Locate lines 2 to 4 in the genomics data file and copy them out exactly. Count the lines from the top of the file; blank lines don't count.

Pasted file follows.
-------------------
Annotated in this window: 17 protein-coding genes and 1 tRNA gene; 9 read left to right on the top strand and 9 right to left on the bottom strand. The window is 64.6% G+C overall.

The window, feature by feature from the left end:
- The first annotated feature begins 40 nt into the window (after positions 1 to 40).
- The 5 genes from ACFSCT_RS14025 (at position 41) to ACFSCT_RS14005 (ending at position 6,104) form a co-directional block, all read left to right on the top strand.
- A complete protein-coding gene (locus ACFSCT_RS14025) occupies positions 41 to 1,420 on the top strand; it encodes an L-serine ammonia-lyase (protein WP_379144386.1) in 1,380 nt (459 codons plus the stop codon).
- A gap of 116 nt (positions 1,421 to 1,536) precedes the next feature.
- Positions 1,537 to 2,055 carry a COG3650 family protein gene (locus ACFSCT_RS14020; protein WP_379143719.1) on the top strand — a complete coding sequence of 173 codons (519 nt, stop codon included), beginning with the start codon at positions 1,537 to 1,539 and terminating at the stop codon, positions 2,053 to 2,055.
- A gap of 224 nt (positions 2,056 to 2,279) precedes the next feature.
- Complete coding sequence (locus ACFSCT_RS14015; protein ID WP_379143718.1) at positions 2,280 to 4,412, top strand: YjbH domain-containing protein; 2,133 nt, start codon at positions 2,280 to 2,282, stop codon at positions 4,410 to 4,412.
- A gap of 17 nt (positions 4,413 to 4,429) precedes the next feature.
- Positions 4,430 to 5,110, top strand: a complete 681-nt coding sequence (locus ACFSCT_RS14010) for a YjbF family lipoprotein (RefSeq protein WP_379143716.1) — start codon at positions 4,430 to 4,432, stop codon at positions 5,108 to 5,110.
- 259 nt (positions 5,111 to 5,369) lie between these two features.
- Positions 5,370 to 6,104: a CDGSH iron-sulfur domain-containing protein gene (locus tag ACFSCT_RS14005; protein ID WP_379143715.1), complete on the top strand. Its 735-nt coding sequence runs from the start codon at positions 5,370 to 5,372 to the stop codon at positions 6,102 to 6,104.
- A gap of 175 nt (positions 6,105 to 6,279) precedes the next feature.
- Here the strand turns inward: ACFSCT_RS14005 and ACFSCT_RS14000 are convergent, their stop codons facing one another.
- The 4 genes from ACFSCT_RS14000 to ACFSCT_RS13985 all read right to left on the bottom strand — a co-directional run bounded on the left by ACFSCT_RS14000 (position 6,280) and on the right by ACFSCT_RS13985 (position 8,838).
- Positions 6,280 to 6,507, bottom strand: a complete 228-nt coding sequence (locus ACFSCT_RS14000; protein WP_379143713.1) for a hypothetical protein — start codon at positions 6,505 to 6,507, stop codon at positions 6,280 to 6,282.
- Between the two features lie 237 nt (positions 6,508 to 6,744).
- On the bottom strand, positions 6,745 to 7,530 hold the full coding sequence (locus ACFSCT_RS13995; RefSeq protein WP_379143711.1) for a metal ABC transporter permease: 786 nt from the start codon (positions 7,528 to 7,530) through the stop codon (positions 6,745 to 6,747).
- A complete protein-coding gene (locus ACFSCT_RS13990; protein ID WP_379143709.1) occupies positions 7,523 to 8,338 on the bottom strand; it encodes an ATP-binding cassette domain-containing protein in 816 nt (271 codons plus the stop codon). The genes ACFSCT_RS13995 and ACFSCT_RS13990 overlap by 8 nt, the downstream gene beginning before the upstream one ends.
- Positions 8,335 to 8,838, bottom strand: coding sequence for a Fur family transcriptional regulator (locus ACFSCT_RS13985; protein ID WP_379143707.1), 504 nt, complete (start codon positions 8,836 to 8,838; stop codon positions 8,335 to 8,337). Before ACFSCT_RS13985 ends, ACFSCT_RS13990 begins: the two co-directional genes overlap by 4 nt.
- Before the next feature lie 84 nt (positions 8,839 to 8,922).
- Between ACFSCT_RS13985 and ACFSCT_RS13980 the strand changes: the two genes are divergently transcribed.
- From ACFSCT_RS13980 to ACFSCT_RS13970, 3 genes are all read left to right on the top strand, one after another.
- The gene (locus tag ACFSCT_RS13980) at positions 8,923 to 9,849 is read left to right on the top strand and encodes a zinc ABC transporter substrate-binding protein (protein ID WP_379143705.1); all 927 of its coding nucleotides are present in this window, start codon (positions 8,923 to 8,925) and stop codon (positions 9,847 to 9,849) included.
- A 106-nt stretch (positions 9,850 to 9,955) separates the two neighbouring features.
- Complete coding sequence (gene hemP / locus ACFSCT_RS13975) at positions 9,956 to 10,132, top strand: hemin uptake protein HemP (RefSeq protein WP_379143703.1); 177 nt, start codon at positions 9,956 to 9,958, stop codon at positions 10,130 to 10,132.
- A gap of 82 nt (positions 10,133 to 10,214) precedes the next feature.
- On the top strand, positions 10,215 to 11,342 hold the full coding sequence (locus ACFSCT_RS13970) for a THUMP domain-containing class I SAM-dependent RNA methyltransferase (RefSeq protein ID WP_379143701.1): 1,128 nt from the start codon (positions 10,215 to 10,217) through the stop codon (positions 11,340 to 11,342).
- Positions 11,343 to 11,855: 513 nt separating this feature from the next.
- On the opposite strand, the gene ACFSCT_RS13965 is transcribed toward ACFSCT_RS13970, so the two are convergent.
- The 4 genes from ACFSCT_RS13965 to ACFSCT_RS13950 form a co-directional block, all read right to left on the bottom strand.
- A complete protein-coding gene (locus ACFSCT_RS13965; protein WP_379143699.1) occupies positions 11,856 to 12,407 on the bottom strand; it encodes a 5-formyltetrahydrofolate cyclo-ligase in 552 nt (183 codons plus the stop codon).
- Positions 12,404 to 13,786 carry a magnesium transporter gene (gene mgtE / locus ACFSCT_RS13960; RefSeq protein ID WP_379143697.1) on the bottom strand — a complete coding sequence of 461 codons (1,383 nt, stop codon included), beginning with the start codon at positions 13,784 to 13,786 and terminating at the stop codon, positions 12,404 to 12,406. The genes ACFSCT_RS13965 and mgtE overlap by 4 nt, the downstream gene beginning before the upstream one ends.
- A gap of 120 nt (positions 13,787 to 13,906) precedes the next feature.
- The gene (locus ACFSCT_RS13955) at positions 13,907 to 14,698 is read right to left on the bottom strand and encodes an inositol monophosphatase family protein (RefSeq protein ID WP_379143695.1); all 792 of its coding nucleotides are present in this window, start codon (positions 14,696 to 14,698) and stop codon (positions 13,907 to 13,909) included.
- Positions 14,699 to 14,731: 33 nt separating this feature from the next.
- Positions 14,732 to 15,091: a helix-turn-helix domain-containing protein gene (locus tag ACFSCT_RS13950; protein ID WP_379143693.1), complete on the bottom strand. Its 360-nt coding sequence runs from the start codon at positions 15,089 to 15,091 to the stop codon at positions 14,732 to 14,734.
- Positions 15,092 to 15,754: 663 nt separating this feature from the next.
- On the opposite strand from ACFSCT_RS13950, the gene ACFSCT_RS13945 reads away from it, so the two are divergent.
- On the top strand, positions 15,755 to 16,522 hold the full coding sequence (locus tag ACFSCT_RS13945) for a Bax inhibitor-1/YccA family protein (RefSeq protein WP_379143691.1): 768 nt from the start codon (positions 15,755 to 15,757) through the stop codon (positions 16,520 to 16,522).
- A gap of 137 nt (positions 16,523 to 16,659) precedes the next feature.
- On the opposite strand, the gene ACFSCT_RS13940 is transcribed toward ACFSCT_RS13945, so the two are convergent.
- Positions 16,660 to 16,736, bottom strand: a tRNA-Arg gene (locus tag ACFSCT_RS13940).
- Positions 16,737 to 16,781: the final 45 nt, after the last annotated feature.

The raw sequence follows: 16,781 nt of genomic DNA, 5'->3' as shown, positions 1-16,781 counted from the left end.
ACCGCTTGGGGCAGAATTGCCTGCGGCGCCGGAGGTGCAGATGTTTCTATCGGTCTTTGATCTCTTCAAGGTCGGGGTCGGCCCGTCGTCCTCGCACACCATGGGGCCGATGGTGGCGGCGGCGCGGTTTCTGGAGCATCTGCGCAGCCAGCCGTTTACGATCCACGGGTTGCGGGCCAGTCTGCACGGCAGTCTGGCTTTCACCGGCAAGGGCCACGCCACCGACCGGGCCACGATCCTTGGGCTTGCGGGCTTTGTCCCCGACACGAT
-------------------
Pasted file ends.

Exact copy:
The window, feature by feature from the left end:
- The first annotated feature begins 40 nt into the window (after positions 1 to 40).
- The 5 genes from ACFSCT_RS14025 (at position 41) to ACFSCT_RS14005 (ending at position 6,104) form a co-directional block, all read left to right on the top strand.